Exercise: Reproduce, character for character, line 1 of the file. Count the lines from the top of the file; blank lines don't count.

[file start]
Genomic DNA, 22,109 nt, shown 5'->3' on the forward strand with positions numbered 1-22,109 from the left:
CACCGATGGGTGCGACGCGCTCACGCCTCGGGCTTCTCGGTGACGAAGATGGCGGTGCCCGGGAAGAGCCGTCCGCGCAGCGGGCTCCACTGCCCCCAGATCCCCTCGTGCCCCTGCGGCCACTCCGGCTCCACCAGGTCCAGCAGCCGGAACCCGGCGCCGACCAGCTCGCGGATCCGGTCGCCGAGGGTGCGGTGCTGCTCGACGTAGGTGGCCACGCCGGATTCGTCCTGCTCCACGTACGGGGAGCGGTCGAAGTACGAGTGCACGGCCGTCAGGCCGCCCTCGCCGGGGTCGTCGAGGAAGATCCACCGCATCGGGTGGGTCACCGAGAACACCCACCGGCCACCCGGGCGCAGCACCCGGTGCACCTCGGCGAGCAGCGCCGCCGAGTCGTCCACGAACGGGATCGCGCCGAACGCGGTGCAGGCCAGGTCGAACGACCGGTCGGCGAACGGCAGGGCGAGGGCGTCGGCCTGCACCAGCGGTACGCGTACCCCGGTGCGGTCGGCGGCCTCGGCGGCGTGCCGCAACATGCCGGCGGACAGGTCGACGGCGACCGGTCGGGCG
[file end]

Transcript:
Genomic DNA, 22,109 nt, shown 5'->3' on the forward strand with positions numbered 1-22,109 from the left: